Back in 2006, I would joke with my friend Naveen that all I wanted was a location-based del.icio.us. A way to save a bunch of places you wanted to try in a city, similar to how the old bookmarking service let you save web pages of interest, but with an added, location-aware twist.
So, walking around the East Village and being reminded by SMS of that interesting espresso place that you read about, or the great hidden Dim Sum that you kept meaning to try.
Naveen went on to found Foursquare with Dennis Crowley and created a mobile platform for this type of urban loving exploration. Though sometimes I felt the best utility of the service was buried under other layers of sticky functionality (check-ins, etc).
I found the most compelling feature to be the ability to annotate the world with what is interesting and worth your time, city after city. I still get a chuckle when someone tells me they came across a tip of mine in Hong Kong or further afield. Little ambient markers to let others know where we’ve been, and which cocktail to try.
Recently, the service launched something that most closely approximates the conversation Naveen and I were having on our Houston street walks so long ago. Marsbot is an SMS bot, affectionally named after the visual designer, Mari Sheibley, that gave Foursquare a lot of its early character and visual identity. It is simple, location aware, and SMS based. Marsbot gives you recommendations on-the-fly based on where you are, and gradually learns about your preferences over time with a little bit of input.
It is an additional little service layer that is probably a step towards what is coming in a lot of media and interface design: what I call the WeChat-ification of U.S. technology. Using a simple messaging interface to get things you need done. Instead of opening a ton of different apps, you’ll engage with one messaging interface, be it LINE, Facebook Messenger, or whatever to order a car, find the good omakase sushi, or change your flight.
The implications for the travel industry are huge from an inspiration, discovery, and customer experience standpoint. But at the same time, I’m also reminded that the filter bubble that many of us are experiencing in our Facebook newsfeed in highly politicized times — the idea that your own beliefs are played back to you — can also be the case for travel and exploration.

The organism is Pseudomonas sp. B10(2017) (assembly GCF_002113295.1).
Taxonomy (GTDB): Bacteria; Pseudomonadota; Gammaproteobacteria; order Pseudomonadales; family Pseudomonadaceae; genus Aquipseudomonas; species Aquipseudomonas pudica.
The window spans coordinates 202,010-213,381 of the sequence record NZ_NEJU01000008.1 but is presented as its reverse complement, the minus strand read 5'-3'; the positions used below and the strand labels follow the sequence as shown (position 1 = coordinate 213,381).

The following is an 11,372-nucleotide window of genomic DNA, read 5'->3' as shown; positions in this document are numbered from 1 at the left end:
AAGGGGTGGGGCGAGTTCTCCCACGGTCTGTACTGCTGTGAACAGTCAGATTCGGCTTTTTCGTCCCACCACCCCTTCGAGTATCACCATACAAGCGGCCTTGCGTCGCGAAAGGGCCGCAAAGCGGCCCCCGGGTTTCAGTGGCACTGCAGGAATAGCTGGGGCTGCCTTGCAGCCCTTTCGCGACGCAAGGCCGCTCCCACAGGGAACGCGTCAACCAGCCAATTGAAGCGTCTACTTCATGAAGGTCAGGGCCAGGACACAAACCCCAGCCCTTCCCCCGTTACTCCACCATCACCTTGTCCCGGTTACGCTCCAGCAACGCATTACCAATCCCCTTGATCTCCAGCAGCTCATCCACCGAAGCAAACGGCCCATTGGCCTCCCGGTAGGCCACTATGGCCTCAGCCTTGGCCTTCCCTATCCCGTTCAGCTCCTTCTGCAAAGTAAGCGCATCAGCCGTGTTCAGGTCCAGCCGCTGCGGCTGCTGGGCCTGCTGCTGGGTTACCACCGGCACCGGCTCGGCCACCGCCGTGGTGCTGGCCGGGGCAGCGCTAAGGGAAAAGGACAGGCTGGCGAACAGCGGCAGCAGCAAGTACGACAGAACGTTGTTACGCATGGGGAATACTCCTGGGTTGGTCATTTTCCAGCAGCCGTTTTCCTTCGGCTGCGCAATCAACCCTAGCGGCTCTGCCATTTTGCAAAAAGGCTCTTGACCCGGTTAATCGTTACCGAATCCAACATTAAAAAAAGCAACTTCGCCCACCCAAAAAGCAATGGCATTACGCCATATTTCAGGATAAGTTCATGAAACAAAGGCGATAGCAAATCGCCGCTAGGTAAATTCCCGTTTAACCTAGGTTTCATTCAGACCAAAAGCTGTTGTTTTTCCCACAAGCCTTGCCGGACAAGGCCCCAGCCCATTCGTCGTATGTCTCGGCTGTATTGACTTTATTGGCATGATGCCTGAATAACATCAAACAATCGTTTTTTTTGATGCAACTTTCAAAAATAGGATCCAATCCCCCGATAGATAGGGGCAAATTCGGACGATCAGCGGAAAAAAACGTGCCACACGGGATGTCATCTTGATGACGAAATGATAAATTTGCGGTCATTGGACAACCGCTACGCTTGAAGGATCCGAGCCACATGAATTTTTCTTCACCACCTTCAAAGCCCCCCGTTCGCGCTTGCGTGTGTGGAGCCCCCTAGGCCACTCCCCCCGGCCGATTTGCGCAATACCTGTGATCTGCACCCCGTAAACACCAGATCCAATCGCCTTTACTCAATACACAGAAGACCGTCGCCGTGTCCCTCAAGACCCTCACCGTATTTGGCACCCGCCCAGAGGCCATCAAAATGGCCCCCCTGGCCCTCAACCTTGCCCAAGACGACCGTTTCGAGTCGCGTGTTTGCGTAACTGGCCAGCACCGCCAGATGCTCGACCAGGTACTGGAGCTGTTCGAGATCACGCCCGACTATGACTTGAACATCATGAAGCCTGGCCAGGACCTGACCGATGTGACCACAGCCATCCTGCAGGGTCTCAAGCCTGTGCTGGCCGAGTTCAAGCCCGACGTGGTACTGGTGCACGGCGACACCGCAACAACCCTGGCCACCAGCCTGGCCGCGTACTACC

In a recent piece in the Verge, Kyle Chayka articulates the idea of this global “AirSpace” which he describes as a harmonization of the tech and creative class tastes around the world.
He cites Foursquare as an enabler of this: quoting a Berlin based entrepreneur who relies on the platform to find out where to go in a new city:
“The new cafe resembles all the other coffee shops Foursquare suggests, whether in Odessa, Beijing, Los Angeles, or Seoul: the same raw wood tables, exposed brick, and hanging Edison bulbs… the coffee roaster Four Barrel in San Francisco looks like the Australian Toby’s Estate in Brooklyn looks like The Coffee Collective in Copenhagen looks like Bear Pond Espresso in Tokyo.”
So, even as we are realizing the promise of technology to help us find and remember the hidden nooks and crannies of interesting cities around the world, technology has also enabled this sameness. And similar to how we are caught in filters of our feeds, we are seeking out spaces that people like us want to experience. Missing out on weird, wild serendipity in the process. The stuff that you will always remember.
Anthony Bourdain has a clever approach to break through this bubble: invoking what he calls “nerd fury.” He would intentionally write how he had the best dish somewhere on a highly passionate local message board and wait for the dissent to come pouring in. He encourages you to “then sit back and enjoy the show as the internet foodie elite each jump into the fray to defend their own picks to the death.” A simple recipe for finding the deep B-side cuts as opposed to what the conventional favorite is.
Of course, there’s other ways. Asking the Chinese grandmother where her favorite place to go is, getting deep into recommendations from sources further afield, and also allowing locals to steer you in the right direction after building initial rapport and trust that you’re not going to blow up their secret spot.
In a world of instant and contextual information and whatever we want at our fingertips, there are still many things that are hidden for a reason, deliberately not accessible and worth panning for. And they still exist in cities as different as Nairobi, Copenhagen, and Kyoto, waiting to be discovered.
Our digital social platforms are great for a quick fix and provide a lot of utility, but the truly rewarding experiences in travel reward shoe leather and good old fashioned analogue excavation. And I don’t see that changing anytime soon.